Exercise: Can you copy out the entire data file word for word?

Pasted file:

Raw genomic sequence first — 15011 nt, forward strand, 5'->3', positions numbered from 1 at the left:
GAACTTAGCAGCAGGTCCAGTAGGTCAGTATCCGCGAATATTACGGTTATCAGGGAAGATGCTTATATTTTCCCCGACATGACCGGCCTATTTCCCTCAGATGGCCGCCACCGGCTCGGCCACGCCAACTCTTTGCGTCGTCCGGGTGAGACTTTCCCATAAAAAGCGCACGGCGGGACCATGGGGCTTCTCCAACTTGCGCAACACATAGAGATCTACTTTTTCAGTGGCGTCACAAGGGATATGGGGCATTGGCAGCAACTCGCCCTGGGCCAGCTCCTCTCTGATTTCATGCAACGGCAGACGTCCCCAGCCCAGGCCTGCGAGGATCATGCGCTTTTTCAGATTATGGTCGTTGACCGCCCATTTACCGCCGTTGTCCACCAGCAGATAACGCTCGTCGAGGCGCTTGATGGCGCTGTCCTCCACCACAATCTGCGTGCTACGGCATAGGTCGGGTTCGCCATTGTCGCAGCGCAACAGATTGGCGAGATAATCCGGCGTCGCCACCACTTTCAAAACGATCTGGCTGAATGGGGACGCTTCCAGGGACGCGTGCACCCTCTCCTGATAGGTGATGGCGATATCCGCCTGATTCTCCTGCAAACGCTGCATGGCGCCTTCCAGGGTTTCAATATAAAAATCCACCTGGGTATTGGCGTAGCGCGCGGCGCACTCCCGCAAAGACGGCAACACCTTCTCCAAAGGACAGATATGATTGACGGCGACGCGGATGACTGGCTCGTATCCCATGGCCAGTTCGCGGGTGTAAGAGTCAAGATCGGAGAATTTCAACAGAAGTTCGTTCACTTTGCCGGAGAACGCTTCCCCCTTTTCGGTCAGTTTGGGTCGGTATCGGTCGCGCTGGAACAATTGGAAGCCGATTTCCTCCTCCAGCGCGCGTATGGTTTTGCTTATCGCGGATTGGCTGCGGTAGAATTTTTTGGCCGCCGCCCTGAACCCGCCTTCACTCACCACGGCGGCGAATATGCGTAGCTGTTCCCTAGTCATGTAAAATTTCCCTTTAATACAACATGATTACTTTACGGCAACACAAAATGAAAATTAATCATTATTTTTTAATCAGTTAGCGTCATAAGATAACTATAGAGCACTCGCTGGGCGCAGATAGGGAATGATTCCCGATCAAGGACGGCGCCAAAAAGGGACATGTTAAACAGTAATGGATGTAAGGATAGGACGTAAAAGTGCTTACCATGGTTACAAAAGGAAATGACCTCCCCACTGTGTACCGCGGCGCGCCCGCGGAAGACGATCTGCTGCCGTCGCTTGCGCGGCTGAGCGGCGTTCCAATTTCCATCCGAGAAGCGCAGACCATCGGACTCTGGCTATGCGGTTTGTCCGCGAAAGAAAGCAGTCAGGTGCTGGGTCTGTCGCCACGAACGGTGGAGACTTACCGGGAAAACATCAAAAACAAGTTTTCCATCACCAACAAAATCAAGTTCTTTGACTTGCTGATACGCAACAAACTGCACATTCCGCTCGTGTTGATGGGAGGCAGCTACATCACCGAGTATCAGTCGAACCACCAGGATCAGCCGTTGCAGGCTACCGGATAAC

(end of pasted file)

Raw genomic sequence first — 15011 nt, forward strand, 5'->3', positions numbered from 1 at the left:
GAACTTAGCAGCAGGTCCAGTAGGTCAGTATCCGCGAATATTACGGTTATCAGGGAAGATGCTTATATTTTCCCCGACATGACCGGCCTATTTCCCTCAGATGGCCGCCACCGGCTCGGCCACGCCAACTCTTTGCGTCGTCCGGGTGAGACTTTCCCATAAAAAGCGCACGGCGGGACCATGGGGCTTCTCCAACTTGCGCAACACATAGAGATCTACTTTTTCAGTGGCGTCACAAGGGATATGGGGCATTGGCAGCAACTCGCCCTGGGCCAGCTCCTCTCTGATTTCATGCAACGGCAGACGTCCCCAGCCCAGGCCTGCGAGGATCATGCGCTTTTTCAGATTATGGTCGTTGACCGCCCATTTACCGCCGTTGTCCACCAGCAGATAACGCTCGTCGAGGCGCTTGATGGCGCTGTCCTCCACCACAATCTGCGTGCTACGGCATAGGTCGGGTTCGCCATTGTCGCAGCGCAACAGATTGGCGAGATAATCCGGCGTCGCCACCACTTTCAAAACGATCTGGCTGAATGGGGACGCTTCCAGGGACGCGTGCACCCTCTCCTGATAGGTGATGGCGATATCCGCCTGATTCTCCTGCAAACGCTGCATGGCGCCTTCCAGGGTTTCAATATAAAAATCCACCTGGGTATTGGCGTAGCGCGCGGCGCACTCCCGCAAAGACGGCAACACCTTCTCCAAAGGACAGATATGATTGACGGCGACGCGGATGACTGGCTCGTATCCCATGGCCAGTTCGCGGGTGTAAGAGTCAAGATCGGAGAATTTCAACAGAAGTTCGTTCACTTTGCCGGAGAACGCTTCCCCCTTTTCGGTCAGTTTGGGTCGGTATCGGTCGCGCTGGAACAATTGGAAGCCGATTTCCTCCTCCAGCGCGCGTATGGTTTTGCTTATCGCGGATTGGCTGCGGTAGAATTTTTTGGCCGCCGCCCTGAACCCGCCTTCACTCACCACGGCGGCGAATATGCGTAGCTGTTCCCTAGTCATGTAAAATTTCCCTTTAATACAACATGATTACTTTACGGCAACACAAAATGAAAATTAATCATTATTTTTTAATCAGTTAGCGTCATAAGATAACTATAGAGCACTCGCTGGGCGCAGATAGGGAATGATTCCCGATCAAGGACGGCGCCAAAAAGGGACATGTTAAACAGTAATGGATGTAAGGATAGGACGTAAAAGTGCTTACCATGGTTACAAAAGGAAATGACCTCCCCACTGTGTACCGCGGCGCGCCCGCGGAAGACGATCTGCTGCCGTCGCTTGCGCGGCTGAGCGGCGTTCCAATTTCCATCCGAGAAGCGCAGACCATCGGACTCTGGCTATGCGGTTTGTCCGCGAAAGAAAGCAGTCAGGTGCTGGGTCTGTCGCCACGAACGGTGGAGACTTACCGGGAAAACATCAAAAACAAGTTTTCCATCACCAACAAAATCAAGTTCTTTGACTTGCTGATACGCAACAAACTGCACATTCCGCTCGTGTTGATGGGAGGCAGCTACATCACCGAGTATCAGTCGAACCACCAGGATCAGCCGTTGCAGGCTACCGGATAAC